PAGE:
most common glass for beer in the

United States at least (see below for

the shaker’s British counterpart).

You’ll find this 16oz (455 ml) glass

exists in most bars or restaurants

for serving up a generic ale or lager.

Its name, shaker, comes from the

fact that it’s the bottom half of the

Boston cocktail shaker, and it became popular in the

US after Prohibition, when the beer available was

nothing special - so why have a special glass?

Use for: anything you like, including IPAs,

stouts, porters, but especially for making up a



Also referred to as an Imperial

glass, this tapered cylindrical glass

has a slight lip near the top, to

prevent chipping when stacked or

washed together. It holds a precise

568ml (or a pint, for the Imperialminded),

is cheap to make, cheap to

buy and easy to drink from. They’re

also very simple to clean and, like the

shaker glass, they stack, saving on space behind the

bar. Watch out for those that are laser etched on the

bottom - that’s a nucleation point for making your

drink that extra bit bubbly.

Use for: a pint of mild or a classic brown ale.


These sturdy vessels are

common in England,

Germany and the United

States, where their robust

nature and ready-made handle

makes them perfect for chinking

together to toast another happy

beverage. Typically thick-walled,

their insulating nature keeps your beer cold, and the

handle keeps your natural body heat away from your

chilled brew. The dimpled variety of the beer mug,

first made in Britain in 1938, looks more interesting,

and some claim that the dimples help a drinker

appreciate the overall color and clarity of their beer.

According to historian Martyn Cornell, the arrival of

the dimple coincided with the triumph of the lightercoloured

bitter over the darker mild, and amber

beers look better in the refracted light of dimpled

glasses than in straight-sides ones.

Use for: red ales; robust stouts; impersonating



What makes a stein a stein

and not a mug? It’s the hinged

lid, equipped with a handy

thumb lever for opening.

Steins can be made of more

than just glass, so you’ll find

varieties made from porcelain,

stoneware, pewter, silver and

wood. Originating in Germany,

“stein” is an abbreviated form of

Steinzeugkrug, the German word for stoneware jug or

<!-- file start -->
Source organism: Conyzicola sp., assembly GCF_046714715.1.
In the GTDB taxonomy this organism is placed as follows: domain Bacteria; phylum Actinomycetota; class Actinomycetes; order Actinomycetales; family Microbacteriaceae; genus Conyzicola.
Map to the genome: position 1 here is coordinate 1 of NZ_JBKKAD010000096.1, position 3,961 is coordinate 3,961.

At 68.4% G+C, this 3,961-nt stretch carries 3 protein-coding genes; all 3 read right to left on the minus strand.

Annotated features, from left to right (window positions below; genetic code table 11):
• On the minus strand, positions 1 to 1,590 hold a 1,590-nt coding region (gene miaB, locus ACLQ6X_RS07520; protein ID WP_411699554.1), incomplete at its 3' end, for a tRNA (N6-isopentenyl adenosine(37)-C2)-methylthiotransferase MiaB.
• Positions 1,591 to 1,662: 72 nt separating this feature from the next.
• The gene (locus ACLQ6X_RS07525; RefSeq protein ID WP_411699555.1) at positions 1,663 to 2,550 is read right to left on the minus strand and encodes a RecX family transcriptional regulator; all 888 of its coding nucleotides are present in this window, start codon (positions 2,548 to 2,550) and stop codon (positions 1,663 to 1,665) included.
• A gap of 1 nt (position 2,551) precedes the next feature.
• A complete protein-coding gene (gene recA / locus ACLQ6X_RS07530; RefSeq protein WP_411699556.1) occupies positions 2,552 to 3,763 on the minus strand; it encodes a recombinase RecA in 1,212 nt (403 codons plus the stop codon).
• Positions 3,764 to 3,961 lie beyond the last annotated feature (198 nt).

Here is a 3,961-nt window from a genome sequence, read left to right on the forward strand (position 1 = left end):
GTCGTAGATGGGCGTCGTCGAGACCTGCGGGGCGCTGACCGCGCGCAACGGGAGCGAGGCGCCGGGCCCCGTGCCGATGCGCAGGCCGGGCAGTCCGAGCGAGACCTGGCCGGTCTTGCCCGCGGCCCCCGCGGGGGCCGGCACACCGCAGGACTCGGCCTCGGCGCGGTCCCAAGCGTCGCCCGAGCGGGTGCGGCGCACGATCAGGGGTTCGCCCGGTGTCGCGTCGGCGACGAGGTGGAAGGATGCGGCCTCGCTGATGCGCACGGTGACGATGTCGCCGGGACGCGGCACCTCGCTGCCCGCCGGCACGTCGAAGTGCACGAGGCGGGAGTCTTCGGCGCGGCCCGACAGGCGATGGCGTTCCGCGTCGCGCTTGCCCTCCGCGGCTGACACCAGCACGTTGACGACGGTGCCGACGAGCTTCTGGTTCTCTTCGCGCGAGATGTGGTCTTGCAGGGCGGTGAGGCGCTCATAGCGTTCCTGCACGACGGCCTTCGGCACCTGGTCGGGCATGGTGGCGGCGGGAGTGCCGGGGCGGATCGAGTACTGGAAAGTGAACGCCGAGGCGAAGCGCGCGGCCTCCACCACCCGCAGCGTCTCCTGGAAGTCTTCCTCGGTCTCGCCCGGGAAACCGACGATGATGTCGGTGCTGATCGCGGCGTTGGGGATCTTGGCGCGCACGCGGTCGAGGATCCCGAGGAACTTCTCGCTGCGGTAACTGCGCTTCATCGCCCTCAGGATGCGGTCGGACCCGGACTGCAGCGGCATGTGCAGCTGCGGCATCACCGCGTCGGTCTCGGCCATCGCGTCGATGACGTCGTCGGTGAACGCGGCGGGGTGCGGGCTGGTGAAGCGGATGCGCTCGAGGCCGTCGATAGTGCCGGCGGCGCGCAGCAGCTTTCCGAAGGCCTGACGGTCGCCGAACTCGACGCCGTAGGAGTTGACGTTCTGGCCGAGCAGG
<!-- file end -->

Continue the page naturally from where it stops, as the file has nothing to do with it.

tankard. In the early 16th century many communities

throughout Europe passed laws stating that food and

beverage containers must have lids, and historically,

steins were preferred because some believed

they could prevent the spread of disease. Today,

decorative steins have become collector’s items and

are generally regarded as ornamental.

Use for: prettifying your shelves; warding off

bubonic plague; session lager.



The most iconic chalice is

that of Stella Artois, thanks

to billboard advertising

demonstrating its long, thick

stem, and tall, curved bowl.

Goblets are much the

same, though tend to be



thinner and lighter than chalices with a shorter,

wider bowl for analysing the complexity of a beer’s

aroma. According to Stella’s marketing spiel, the

chalice’s curved shaped was designed to enhance

the beer’s flavour by releasing aromas when the

liquid is poured. The stem is useful for keeping warm

fingers off the cold glass, maintaining the beer’s

chilled temperature. The round shape also maintains

a consistent carbonation and foamy head, which is

often sliced off with a knife after pouring if it rises

above the level of the rim, which is often

silver- or gold-coloured. This is pure bling.

Use for: heavy, malty beers, such as

Belgian ales and German Bocks.


Designed for, well, pilsners, this glass is

tall and skinny with a lightly nipped-in, low

waist. For the most part, they hold slightly

less beer than a pint glass, although size

does vary. When the beer is poured in, it

smoothly skirts the side of the glass until it

reaches the kink, which tumbles the liquid

into the wider bottom, nucleating it into a

cascade of bubbles.The slender design also

allows you to gaze upon the colours and

carbonation, while the slightly

wider top of the glass helps

with foam retention, bringing out

the drink’s true flavour profile and

aromas. It’s very popular in both

America and Europe.

Use for: pilsners, bock or



Very similar to pilsner glasses, these

glasses have a strong, narrow base, a

curve inwards, then outwards, then

round at the top, the curvature of

which marks them out from pilsner

glasses. They are much taller than

pint glasses, but hold about the same volume.

Designed for use with aromatic wheat beers, the

curved lip at the top helps to trap bubbles to form

a thick foam head, allowing you to fully appreciate

their aroma and flavour. Sometimes fruit is served on

the rim of wheat beers, which is a bit of a no-no for

the beer aficionado, since the acidity and juice of the